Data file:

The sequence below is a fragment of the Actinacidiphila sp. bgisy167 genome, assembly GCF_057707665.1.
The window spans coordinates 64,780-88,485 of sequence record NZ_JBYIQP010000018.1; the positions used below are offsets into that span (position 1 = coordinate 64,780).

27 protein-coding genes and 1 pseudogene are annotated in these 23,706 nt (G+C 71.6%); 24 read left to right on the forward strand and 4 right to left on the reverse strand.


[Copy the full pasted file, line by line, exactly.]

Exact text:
The sequence below is a fragment of the Actinacidiphila sp. bgisy167 genome, assembly GCF_057707665.1.
The window spans coordinates 64,780-88,485 of sequence record NZ_JBYIQP010000018.1; the positions used below are offsets into that span (position 1 = coordinate 64,780).

27 protein-coding genes and 1 pseudogene are annotated in these 23,706 nt (G+C 71.6%); 24 read left to right on the forward strand and 4 right to left on the reverse strand.